Date last updated: 12 November 2018
Back to work
Going back into work after a long gap, or working for the first time, can be exciting and daunting, and means big changes for both you and your children. With so many things to organise it’s natural to feel a bit anxious, but remember that as a single parent you’re already an experienced multitasker.
Taking things step-by-step, allowing yourself time to make decisions, and learning what works for other parents will make going back to work straightforward.
We can help you get the peace of mind you need to feel confident in your new job.
Will I be any better off?
Whether you’ll be any better off (or at least stay at the same level) is most parents’ biggest consideration when starting work. For most there will still be financial support available, so make sure you still get all the help you can for you and your family.
To check whether you’ll be better off in work you can get a ‘better off calculation’ to compare all your future in-work income with your current income. These calculations aren’t simple, and there are some things they might not take into consideration. Remember to factor in how much it will cost to travel to work, and any additional expenses such as clothes and food.
Depending on the age of your children, you may no longer be entitled to free school lunches, so you’ll need to allow for this as well. Check with your local council to see if you still qualify.
What should I do about childcare?
Arranging childcare when you move into work can be a big challenge, especially if you need to use formal childcare for the first time. Choosing childcare is a big decision, especially if it’s the first time you’ve had to think about it. The Family and Childcare Trust have lots of useful information on how to find childcare in your local area, and on how to choose a childcare provider.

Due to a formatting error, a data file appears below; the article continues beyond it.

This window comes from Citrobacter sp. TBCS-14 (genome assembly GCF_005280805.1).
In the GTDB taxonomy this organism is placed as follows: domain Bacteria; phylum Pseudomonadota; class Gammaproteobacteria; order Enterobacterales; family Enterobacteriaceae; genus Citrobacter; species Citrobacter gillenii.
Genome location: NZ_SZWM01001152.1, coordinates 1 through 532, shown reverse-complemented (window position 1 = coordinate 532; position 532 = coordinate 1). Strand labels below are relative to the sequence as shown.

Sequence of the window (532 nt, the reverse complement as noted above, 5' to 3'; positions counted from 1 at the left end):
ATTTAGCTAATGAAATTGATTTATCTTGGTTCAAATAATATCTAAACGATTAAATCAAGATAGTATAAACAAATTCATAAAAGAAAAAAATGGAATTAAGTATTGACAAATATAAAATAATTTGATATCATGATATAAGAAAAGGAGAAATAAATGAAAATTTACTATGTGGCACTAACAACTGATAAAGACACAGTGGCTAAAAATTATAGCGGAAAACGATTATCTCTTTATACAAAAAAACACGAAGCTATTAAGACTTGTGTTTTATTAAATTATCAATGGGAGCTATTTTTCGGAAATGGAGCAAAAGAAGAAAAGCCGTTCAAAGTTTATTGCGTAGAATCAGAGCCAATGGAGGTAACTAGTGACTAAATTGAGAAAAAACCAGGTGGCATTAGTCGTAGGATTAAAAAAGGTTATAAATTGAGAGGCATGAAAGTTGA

You may already be receiving some free childcare which is provided by the government. Some two year-olds, and all three and four year-olds in England are entitled to 15 hours of free childcare, for 38 weeks a year. From September 2017, parents of three and four year-olds may be able to get 30 hours free childcare a week, check the childcare choices site to see if you are eligible for this.
For more information on claiming tax credits for childcare costs see the factsheet Benefits and tax credits when you work 16 hours or more or for a more in-depth guide see Working tax credit – Help with the cost of childcare which is produced by HMRC. If you’re claiming Universal Credit when you start work you can claim back up to 85% of your eligible childcare costs, see the childcare choices site for more details.
What will I need on my first day?
Before you start work your employer should let you know what you need to take with you, either on your first day, or sometimes before. They are likely to ask you for:
• Proof of your identity
• Your national insurance number
• Your bank details
• Your P45 (if you have one).
If you’ve been claiming jobseekers allowance or employment support allowance you should be issued with a P45. If you don’t have a P45 your employer will need to complete a starter checklist to make sure you pay the right amount of tax.
Getting support from others
You might want to share your experiences and get support from friends or other single parents who have been through similar changes. Joining a group, like a Gingerbread friendship group or chatting to other single parents in our online forums can be helpful and supportive. There are forum threads on both full-time and part-time work.
Who do I need to tell?
Starting work will affect your benefits and tax credits entitlements, and there are number of organisations you will need to tell about your new job.Who to tell that you've started work